Found loosely inserted in his book Winged Hours this account by Group Captain F.C. “Griff” Griffiths (1913-1996) of his time in France with the Maquis and his attempts after the war to trace members of the French Resistance who had helped him escape. In April 1943, Frank Griffiths, then a Squadron Leader, was posted to No. 138 Special Duty Squadron to take part in SOE ‘drops’ taking men and supplies to resistance organisations in occupied Europe. On the night of the 14/15 August 1943 his Halifax aircraft serial JD180 was brought down when flying low over Annecy (near the French/Swiss border) by small arms fire from an Italian Alpini corporal. He was one of two survivors and escaped his Italian captors and was subsequently sheltered by the Maquis and eventually escaped over the border to Switzerland, returning to England around Christmas 1943. The problem with tracing his brave saviours after the war was that none of them had used their real names…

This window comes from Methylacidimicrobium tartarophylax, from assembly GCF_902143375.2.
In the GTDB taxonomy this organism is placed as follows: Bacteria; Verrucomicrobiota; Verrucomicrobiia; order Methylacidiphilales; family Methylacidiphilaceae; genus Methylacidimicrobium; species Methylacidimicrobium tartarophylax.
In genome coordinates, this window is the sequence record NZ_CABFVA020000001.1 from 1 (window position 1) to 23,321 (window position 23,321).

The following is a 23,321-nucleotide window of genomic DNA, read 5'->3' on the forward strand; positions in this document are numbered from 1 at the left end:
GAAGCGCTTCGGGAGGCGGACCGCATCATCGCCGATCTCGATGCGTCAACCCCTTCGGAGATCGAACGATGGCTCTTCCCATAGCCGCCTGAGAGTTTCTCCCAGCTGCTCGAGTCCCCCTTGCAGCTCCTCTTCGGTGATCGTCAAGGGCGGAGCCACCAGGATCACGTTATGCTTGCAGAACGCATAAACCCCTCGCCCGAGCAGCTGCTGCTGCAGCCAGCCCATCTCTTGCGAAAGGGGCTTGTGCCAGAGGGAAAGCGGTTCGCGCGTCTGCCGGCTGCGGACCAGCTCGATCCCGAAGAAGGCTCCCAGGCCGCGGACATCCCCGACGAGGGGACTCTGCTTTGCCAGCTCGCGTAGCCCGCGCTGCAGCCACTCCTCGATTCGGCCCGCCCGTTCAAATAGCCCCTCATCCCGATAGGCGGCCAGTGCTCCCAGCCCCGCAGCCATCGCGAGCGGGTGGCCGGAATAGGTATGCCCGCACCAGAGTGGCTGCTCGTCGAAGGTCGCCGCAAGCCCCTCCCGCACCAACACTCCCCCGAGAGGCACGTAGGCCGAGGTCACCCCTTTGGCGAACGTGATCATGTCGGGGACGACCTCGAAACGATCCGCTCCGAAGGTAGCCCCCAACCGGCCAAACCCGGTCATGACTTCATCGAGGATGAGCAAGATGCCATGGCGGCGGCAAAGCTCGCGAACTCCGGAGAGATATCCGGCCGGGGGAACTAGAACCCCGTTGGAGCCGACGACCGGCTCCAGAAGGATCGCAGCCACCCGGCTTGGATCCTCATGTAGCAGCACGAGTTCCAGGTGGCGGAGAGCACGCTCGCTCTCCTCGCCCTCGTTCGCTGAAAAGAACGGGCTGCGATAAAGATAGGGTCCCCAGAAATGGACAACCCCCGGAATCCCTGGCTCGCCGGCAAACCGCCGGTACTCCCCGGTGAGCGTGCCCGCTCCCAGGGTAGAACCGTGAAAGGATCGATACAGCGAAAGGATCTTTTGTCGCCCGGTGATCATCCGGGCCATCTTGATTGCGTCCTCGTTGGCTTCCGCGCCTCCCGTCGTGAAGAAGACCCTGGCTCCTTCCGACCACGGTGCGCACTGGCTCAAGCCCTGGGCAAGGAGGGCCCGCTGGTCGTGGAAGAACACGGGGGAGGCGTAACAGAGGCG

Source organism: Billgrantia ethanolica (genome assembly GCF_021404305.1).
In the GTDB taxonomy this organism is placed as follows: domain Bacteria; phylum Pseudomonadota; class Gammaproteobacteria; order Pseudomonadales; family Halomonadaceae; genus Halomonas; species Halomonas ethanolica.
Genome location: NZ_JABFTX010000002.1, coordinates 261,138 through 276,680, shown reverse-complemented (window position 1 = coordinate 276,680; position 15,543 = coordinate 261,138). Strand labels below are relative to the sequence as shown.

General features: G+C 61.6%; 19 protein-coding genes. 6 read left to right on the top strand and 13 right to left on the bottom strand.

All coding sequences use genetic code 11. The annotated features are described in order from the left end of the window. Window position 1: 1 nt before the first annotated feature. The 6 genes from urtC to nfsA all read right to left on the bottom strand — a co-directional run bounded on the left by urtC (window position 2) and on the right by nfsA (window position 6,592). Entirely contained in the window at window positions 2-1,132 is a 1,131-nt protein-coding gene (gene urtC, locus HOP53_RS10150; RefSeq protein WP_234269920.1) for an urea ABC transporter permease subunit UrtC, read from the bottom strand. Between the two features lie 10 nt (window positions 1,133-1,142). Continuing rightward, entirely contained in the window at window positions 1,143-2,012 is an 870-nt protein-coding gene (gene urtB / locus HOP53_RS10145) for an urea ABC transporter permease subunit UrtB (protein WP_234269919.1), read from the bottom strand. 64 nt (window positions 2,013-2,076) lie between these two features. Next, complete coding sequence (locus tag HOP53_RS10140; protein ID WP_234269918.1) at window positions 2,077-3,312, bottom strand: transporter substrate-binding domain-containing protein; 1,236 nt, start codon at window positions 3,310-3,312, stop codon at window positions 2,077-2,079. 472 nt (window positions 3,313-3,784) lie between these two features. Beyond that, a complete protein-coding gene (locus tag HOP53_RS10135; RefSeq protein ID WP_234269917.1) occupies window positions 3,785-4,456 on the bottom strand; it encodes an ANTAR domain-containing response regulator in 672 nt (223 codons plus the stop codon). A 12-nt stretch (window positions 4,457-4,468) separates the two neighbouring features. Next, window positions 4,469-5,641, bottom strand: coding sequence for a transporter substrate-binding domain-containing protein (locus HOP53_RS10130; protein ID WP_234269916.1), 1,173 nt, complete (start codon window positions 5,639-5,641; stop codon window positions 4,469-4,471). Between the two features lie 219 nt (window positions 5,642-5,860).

One of the sad things about Escaping/Evading experiences is that to protect our helpers we did not wish to know their real names or to remember addresses. We thus failed to make contact with many of them after the war.
For over 43 years I endeavoured to trace a helper with whom I had formed a strong rapport. All I knew of him was that his name was “Antoine” (obviously a nom de guerre) and that his French was difficult to understand because he was a Catalan.